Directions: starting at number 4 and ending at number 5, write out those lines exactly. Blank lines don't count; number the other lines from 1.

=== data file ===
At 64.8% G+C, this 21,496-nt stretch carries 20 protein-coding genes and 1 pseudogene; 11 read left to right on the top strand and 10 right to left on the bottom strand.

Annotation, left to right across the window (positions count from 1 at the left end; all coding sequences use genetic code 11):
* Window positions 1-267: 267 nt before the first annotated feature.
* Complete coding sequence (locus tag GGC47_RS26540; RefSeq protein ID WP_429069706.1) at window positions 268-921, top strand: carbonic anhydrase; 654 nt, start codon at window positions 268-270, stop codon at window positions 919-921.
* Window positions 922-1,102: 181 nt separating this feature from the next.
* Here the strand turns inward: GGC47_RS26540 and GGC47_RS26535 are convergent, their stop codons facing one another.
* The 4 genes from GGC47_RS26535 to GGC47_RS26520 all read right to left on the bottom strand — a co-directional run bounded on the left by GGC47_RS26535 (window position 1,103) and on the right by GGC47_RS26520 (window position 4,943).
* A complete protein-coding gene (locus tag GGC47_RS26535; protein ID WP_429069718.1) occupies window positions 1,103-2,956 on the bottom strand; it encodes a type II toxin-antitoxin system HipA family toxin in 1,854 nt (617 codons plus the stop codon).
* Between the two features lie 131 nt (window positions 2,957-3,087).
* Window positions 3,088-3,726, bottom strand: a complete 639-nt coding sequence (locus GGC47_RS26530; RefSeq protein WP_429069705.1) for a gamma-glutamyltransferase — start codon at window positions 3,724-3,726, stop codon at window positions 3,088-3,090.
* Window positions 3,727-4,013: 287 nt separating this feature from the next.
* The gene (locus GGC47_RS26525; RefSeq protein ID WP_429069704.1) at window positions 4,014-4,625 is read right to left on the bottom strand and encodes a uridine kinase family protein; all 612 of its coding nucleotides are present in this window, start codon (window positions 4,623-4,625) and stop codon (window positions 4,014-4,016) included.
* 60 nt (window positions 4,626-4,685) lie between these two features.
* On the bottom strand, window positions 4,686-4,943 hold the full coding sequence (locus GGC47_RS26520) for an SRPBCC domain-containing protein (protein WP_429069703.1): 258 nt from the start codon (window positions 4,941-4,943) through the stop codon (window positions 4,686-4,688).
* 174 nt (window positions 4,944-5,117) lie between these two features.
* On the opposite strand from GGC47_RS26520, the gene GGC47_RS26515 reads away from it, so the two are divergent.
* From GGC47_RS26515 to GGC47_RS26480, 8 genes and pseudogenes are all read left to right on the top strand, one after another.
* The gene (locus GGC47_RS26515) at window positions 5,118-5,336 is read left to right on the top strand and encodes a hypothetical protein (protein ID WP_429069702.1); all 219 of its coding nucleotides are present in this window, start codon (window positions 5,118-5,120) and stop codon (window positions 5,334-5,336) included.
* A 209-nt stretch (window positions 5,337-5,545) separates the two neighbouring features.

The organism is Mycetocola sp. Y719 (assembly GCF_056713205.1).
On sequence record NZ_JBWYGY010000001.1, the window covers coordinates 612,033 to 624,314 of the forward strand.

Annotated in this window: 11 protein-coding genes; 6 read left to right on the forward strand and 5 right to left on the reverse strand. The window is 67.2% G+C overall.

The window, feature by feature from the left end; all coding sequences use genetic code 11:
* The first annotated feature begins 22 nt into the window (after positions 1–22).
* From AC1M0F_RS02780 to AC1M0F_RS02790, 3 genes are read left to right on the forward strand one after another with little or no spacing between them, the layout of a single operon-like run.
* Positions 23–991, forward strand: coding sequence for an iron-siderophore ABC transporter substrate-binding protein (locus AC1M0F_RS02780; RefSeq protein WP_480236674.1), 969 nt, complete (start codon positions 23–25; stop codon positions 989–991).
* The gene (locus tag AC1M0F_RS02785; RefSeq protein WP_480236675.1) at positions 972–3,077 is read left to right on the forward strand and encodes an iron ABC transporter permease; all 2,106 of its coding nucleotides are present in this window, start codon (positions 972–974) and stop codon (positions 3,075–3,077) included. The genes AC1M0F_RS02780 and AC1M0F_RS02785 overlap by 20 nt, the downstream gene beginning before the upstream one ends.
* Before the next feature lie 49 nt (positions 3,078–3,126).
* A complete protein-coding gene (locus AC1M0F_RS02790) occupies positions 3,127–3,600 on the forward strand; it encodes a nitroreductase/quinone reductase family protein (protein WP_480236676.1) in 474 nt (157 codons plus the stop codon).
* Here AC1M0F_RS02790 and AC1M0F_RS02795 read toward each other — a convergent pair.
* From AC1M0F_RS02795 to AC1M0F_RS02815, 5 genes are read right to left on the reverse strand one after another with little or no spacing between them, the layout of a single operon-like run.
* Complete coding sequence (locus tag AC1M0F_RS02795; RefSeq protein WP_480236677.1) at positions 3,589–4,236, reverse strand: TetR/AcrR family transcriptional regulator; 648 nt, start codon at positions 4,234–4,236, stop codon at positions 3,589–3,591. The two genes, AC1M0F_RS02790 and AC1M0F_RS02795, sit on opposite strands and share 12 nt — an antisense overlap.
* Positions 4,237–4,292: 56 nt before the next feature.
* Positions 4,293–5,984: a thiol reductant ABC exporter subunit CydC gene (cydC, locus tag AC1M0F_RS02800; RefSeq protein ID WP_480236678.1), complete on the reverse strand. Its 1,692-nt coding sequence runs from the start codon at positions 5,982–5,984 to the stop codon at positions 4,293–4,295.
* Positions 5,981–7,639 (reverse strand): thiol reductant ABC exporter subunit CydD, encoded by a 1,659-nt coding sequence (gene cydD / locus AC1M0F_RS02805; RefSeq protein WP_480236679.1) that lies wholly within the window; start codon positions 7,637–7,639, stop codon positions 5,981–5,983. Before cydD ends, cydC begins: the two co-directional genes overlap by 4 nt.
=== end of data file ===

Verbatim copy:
* Complete coding sequence (locus tag GGC47_RS26540; RefSeq protein ID WP_429069706.1) at window positions 268-921, top strand: carbonic anhydrase; 654 nt, start codon at window positions 268-270, stop codon at window positions 919-921.
* Window positions 922-1,102: 181 nt separating this feature from the next.